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Building Well-Being and Resilience Within Your Team

Pandemic-related changes, mergers, new technology, corporate restructuring. Change is constant in today’s workplace, and making sure employees have the skills to thrive in spite of it is essential. In this week’s blog, we focus on how you can leverage elements of well-being and workplace culture to create resilient teams to support change management initiatives in your organization.

Maybe your organization isn’t experiencing a major change right now. But chances are there’s a change initiative on the horizon. What can you do to help the organization better prepare to support employee resilience and change? We have a few ideas.

Leverage your well-being program.

A well-being program benefits the organization in many ways, but perhaps you haven’t considered using well-being to support change management. As you plan your wellness program, focus on these key elements to strengthen employees’ ability to cope with change.

Resilience training.

Resilience is our ability to deal with adversity and recover quickly after experiencing a challenging time, and it’s key to dealing with change in the workplace. When you offer resiliency training in the workplace, employees build skills to manage emotions, remain calm, cope with stress, take on new challenges, reframe setbacks, and improve thought processes.

Mental health support.

There is widespread agreement that our mental health is as important as our physical health. And it goes without saying that when employees feel emotionally healthy, they’ll be better able to face the challenges that organizational change often brings. Support may look different for each individual, but common elements include mental health counseling and coaching, meditation and mindfulness apps, social media support groups, mental health podcasts, and access to the EAP.

Social connections.

Our experience with the pandemic has underscored how important moments of connection with colleagues truly are. Organizations that help foster these social connections at work are in a stronger position when change occurs. These bonds between coworkers can help us cope with change, experience moments of levity, and allow us to practice grace with one another as we work through change.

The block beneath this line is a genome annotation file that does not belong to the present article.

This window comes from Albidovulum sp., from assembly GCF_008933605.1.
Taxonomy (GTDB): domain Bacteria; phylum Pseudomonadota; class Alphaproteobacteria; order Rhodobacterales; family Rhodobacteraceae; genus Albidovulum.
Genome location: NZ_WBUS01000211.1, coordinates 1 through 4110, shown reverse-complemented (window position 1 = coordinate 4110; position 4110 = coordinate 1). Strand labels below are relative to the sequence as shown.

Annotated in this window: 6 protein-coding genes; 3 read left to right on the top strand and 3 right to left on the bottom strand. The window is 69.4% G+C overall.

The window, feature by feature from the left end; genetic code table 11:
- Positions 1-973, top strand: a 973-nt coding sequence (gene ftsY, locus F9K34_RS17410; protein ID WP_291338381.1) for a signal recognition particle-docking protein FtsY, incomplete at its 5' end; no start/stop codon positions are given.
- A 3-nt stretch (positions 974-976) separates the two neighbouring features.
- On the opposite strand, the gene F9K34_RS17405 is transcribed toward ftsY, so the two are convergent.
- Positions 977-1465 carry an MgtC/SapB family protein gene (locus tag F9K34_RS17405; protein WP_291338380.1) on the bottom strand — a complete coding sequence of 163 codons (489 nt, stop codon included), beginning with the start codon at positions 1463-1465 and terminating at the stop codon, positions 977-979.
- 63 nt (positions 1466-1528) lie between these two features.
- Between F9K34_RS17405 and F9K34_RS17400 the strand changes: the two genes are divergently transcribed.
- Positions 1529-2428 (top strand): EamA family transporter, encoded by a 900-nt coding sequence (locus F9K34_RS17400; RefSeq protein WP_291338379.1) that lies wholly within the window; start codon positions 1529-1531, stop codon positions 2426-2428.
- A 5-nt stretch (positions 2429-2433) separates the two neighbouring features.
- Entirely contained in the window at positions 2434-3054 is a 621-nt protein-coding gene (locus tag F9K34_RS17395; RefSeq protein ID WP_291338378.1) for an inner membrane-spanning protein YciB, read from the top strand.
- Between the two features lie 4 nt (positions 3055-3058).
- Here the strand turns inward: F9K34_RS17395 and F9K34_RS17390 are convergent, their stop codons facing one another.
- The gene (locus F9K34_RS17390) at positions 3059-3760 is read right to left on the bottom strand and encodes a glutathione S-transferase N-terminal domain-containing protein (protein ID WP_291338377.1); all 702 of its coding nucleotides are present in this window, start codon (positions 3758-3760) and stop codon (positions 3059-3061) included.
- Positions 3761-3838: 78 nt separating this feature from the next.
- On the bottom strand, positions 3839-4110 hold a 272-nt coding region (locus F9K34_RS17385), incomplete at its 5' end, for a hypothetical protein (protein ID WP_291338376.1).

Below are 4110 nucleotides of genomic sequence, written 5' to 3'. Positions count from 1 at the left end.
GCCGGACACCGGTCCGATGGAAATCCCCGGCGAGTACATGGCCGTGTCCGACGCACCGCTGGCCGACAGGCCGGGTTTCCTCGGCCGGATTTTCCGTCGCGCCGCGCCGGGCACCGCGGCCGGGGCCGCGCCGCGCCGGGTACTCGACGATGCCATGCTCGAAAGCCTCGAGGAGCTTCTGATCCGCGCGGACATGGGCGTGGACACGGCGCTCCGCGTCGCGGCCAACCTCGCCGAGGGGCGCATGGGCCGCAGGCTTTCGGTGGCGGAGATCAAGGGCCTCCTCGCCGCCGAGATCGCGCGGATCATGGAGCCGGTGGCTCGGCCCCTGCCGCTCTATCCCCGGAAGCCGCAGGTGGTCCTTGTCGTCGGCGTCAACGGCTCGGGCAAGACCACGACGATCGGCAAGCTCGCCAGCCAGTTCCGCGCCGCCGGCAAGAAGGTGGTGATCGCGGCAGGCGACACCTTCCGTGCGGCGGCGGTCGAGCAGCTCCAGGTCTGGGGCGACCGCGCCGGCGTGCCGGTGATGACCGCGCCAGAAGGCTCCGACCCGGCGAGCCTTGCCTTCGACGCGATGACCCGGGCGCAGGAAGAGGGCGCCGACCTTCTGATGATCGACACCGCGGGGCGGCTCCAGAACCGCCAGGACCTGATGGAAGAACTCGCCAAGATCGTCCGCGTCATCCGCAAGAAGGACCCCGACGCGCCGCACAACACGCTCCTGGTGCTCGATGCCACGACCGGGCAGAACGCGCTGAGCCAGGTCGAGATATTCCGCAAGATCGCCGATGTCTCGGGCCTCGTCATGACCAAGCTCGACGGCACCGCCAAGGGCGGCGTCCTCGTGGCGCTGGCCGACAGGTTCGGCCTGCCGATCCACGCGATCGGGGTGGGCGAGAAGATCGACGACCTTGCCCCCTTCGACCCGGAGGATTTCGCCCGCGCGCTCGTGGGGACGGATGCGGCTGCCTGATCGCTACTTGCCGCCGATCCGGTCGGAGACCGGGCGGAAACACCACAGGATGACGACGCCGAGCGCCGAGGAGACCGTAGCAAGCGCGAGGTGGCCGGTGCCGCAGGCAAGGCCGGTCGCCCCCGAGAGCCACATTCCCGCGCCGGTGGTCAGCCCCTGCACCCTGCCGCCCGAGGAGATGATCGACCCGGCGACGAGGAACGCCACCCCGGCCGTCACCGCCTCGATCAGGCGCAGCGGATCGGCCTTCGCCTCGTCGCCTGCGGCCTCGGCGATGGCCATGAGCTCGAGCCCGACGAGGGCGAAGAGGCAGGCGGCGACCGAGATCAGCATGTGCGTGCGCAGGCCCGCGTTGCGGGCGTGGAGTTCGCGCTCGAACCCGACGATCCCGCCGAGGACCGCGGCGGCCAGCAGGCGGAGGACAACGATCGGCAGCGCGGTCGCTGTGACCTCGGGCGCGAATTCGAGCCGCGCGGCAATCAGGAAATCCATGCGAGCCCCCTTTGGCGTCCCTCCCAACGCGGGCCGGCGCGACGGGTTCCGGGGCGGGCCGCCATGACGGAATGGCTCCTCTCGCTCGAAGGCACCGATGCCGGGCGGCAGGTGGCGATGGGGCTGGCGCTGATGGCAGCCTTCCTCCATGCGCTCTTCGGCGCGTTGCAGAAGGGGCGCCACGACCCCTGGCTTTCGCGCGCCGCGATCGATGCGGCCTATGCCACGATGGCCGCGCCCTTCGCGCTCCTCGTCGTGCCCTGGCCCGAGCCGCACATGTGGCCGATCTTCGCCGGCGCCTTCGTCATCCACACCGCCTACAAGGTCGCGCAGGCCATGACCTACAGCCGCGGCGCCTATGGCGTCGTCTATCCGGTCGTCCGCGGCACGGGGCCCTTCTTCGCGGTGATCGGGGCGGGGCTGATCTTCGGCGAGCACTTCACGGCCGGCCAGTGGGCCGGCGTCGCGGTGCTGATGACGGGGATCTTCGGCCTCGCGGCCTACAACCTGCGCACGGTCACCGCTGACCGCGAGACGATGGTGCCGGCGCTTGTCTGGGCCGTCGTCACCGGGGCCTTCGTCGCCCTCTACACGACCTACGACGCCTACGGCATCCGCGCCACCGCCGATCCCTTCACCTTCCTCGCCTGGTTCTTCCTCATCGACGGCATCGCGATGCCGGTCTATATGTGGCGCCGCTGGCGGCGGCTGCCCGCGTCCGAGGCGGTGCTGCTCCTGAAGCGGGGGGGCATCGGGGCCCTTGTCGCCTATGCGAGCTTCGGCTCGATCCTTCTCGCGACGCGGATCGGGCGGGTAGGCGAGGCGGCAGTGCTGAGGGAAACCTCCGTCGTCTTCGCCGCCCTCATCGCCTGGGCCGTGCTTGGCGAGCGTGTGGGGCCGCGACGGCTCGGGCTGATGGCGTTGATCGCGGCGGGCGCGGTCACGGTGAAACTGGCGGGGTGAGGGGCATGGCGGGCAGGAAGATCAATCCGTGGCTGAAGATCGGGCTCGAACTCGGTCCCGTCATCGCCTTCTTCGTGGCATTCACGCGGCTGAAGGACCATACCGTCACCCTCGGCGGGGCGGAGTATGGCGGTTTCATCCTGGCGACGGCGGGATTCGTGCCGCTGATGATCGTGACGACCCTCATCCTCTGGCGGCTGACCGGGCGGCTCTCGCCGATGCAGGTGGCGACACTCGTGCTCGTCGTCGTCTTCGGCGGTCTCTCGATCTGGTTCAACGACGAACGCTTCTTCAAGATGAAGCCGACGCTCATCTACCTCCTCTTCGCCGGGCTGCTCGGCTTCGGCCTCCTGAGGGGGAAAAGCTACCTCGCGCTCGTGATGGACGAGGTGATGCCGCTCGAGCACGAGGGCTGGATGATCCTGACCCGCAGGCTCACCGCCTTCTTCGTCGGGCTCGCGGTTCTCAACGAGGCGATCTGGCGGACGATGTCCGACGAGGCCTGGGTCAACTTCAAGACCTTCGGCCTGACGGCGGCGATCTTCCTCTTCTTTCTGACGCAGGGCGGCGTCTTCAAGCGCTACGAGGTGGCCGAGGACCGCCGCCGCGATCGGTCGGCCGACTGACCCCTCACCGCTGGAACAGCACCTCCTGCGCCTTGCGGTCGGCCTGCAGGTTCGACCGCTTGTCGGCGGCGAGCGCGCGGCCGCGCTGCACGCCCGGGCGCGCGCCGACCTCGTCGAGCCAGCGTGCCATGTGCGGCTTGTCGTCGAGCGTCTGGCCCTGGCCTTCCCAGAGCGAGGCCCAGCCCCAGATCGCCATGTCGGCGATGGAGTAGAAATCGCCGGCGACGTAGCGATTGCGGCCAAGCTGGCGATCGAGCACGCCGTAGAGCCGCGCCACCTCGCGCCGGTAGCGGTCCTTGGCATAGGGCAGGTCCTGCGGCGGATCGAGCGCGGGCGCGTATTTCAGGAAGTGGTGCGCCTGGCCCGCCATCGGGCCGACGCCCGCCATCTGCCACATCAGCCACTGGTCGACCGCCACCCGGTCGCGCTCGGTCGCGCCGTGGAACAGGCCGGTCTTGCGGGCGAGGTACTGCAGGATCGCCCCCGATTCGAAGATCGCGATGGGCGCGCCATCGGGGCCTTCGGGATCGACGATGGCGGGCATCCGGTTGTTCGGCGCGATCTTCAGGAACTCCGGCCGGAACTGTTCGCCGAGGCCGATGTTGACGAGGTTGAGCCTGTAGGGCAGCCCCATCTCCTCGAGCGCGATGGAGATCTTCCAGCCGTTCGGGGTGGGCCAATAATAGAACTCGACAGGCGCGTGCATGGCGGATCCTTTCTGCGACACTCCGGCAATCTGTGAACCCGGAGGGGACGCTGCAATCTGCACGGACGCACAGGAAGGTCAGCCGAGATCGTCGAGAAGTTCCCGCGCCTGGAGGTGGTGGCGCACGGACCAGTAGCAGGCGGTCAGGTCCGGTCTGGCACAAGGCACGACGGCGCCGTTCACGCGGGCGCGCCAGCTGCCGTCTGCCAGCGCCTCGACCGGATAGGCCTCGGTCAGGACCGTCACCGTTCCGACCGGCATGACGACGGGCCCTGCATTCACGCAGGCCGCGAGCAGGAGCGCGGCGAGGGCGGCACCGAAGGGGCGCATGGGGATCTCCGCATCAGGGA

Support for physical health.

When we’re physically stronger and healthier, our bodies have the stamina to withstand the stresses of change. Wellness offerings like one-on-one or group health coaching, nutrition counseling, condition management programs, group fitness classes, and sleep coaching improve the population’s overall health and increase employees’ ability to absorb constant change.

Create a healthy workplace culture.

A healthy workplace culture provides the solid foundation organizations need to successfully weather change. Consider focusing on these elements that can strengthen workplace culture:

Empathetic leadership.

Leaders need to openly acknowledge that change is difficult, and provide reassurance that employees will be supported. Change brings about many different emotions—excitement, fear, anxiety, opportunity—and leaders need to validate all of them. Empathetic leadership also includes soliciting employee feedback, really listening, and taking action.

Psychological safety.

Psychological safety is a hallmark of high-performing, resilient organizations. A psychologically safe workplace is one where people feel they can be themselves and won’t be embarrassed, rejected, or humiliated for speaking up. This is particularly important when an organization is undergoing change. Leaders and managers can create this kind of environment by showing their own vulnerability, practicing the benefit of the doubt, and encouraging open dialogue.

Transparent communication.

Put simply, a void of communication during a change will automatically be filled with conjecture, misinformation, and rumor. Establish a regular cadence of transparent communication with frequent town halls, videos from leaders, workplace social media posts, and newsletters. All of these vehicles build trust and loyalty and ensure that employees receive accurate information. Managers are also a key component in the communication process. Equip them with talking points and toolkits so they can easily keep people informed during team meetings and one-on-ones.

Authenticity and trust.

Workplace cultures that allow employees to be their authentic selves—no matter their background, experience, gender, race, or sexual orientation—stand a much better chance of getting employees on board with a change. When leaders model authenticity, they also generate trust in the organization.

Just like Rome wasn’t built in a day, we can’t expect to create a workplace culture that’s 100% ready to tackle change overnight. Instead, work slowly to incorporate a couple of key elements—like helping employees feel socially connected or opening up the lines of communication—then expand over time to help them truly become resilient to change in the workplace. This is the best way to ensure a thoughtful, genuine approach to change readiness. If you’d like some help preparing your organization for change by focusing on well-being and healthy workplace culture, visit our website or contact us at connect@webmd.net.

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